Fluence based proton beam quality assurance with Micromegas

Project: Research project

Project Details


Fluence based proton beam quality assurance with Micromegas Fluence based proton beam quality assurance with Micromegas Mayo Clinic proton beam therapy facilities in Rochester and Phoenix are expected to treat approximately 1200 patients each per year. In order to ensure patient safety it is mandatory that each patient treatment undergo a rigorous patient specific quality assurance (QA) process. During QA patient treatments are delivered to a measurement device in order to determine to what degree the deliverable treatment coincides with the planned treatment, which represents the radiation oncologist's intent. In the current state of the art QA requires on average three hours of dose measurements in the treatment room during which patient treatments cannot be carried out, because the beam is fully dedicated to QA. Furthermore, current QA practice fails to predict what effect an observed deviation from the planned patient treatment would have on the outcome of treatment. Current QA is based on dose measurements in water or a water-like medium (phantom) and requires a bulky experimental set-up. In order to characterize the dose in the phantom the measuring device needs to be moved to make several measurements. With current technology this process takes approximately three hours in the treatment room. In order to treat 1200 patients per year 60 hours of QA would need to be conducted every week. In order to reach the goal of 1200 patients per year the proton beam therapy facility needs to treat patients in two daily shifts of 8 hours each. This precludes the use of 60 hours per week of treatment room time for QA purposes. Therefore, if the Mayo proton therapy facilities are to reach the goal of treating 1200 patients per year, a less time consuming process for patient specific QA is urgently needed. Furthermore, current technology precludes the radiation oncologist from evaluating the effect of differences between planned treatment and deliverable treatment in terms of treatment outcome. This is due to the fact that in proton beam therapy the dose distribution in the homogeneous phantom is drastically different from the dose distribution in the in-homogeneous patient. In order to allow the radiation oncologist to evaluate the appropriateness of the deliverable treatment, a tool is needed, which allows the physician to evaluate the effect of the deliverable treatment on the patient. Our research investigates whether it is possible to carry out patient specific QA in a very efficient way by incorporating tools from modern high energy physics. This translational research is designed to improve the state of the art of radiation therapy by incorporating tools from modern high energy physics into the practice of proton beam therapy. Our objective in this grant application is the development of a novel QA process based on the measurement of proton fluence using micro-mesh gaseous structure detectors (Micromegas), which will reduce the time used for QA in the treatment room from three hours to 20 minutes. Micromegas are used with great success in modern high energy physics. In 2001, twelve large Micromegas detector planes of 40 x 40 cm were used for the first time in a large scale experiment at COMPASS situated on the Super Proton Synchrotron accelerator at CERN. Since 2002 they have been detecting millions of passing particles per second and still continue today. The invention of bulk technology allows for the integration of the micro-mesh with the signal-reading printed circuit board which results in a monolithic detector array. Such detectors are proven to be very robust and can be produced via cost-efficient industrial processes. Their characteristics make them uniquely suitable for application in proton beam therapy. Among these characteristics are: high coordinate resolution, accurate fluence mapping, radiation hardness and mechanical durability. The novel Micromegas-based QA process under investigation will allow the radiation oncologist to estimate the effect of the deliverable treatment (as opposed to the planned treatment) on the patient by visualizing, in three dimensions, dose to patient caused by the deliverable treatment. In particular, the proposed novel QA process will allow the physician to compare the deliverable dose the planned dose and thereby judge the appropriateness of treatment. The research team consists of the Lead Physicist for the proton beam therapy project at Mayo Clinic, Arizona. He has extensive experience in the characterization of proton beams through fluence measurements. The co-investigator is an expert in high-energy particle detector design.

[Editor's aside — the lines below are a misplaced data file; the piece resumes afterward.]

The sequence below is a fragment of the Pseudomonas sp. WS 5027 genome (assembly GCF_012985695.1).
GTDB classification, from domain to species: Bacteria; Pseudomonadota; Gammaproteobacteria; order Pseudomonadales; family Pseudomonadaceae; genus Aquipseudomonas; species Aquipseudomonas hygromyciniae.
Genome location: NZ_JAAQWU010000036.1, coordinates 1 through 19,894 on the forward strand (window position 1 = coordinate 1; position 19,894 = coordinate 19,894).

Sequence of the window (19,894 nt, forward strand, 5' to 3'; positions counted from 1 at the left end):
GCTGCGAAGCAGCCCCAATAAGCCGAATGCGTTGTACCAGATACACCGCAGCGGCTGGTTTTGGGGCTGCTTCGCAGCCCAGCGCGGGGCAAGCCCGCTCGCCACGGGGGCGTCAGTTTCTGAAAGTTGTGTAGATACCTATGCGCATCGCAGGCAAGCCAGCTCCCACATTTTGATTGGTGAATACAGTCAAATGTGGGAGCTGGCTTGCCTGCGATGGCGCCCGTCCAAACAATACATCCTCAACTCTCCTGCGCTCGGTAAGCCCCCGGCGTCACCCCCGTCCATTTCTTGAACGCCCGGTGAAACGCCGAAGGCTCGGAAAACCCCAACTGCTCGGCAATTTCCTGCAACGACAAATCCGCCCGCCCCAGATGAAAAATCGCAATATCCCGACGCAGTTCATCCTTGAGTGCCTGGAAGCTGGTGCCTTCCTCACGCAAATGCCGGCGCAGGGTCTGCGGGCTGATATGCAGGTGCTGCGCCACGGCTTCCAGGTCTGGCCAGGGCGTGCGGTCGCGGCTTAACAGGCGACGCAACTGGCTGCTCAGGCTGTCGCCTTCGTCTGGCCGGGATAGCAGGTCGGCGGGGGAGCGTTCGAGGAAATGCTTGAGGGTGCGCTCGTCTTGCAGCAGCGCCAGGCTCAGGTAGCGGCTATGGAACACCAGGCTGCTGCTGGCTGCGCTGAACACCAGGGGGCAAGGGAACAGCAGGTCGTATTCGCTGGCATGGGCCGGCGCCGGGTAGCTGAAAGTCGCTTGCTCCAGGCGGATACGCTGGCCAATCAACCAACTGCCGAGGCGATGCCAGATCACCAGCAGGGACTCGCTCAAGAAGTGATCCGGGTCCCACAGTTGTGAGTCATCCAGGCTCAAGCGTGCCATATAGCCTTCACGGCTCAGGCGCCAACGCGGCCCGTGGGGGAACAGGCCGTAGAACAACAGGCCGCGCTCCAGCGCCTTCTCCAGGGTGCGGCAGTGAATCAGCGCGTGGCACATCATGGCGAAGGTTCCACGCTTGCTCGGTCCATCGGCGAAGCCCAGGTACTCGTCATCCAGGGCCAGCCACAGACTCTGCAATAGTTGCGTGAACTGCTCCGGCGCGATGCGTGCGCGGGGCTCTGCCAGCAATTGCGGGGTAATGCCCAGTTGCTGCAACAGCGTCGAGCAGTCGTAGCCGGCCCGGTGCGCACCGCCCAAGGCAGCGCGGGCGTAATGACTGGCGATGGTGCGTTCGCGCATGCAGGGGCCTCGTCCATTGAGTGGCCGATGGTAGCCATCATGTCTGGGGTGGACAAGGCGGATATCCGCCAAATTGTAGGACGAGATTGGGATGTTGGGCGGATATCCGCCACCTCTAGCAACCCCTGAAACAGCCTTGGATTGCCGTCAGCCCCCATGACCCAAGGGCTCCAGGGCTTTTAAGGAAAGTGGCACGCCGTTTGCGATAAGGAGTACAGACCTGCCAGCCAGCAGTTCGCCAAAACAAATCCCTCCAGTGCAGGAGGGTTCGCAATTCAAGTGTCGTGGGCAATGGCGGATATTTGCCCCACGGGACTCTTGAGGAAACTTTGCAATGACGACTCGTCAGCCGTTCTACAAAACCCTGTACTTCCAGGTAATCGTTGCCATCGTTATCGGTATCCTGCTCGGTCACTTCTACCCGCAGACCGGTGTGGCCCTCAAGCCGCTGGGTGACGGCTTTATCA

Effective start/end date8/15/148/14/17


  • Mayo Clinic Arizona: $57,494.00


Explore the research topics touched on by this project. These labels are generated based on the underlying awards/grants. Together they form a unique fingerprint.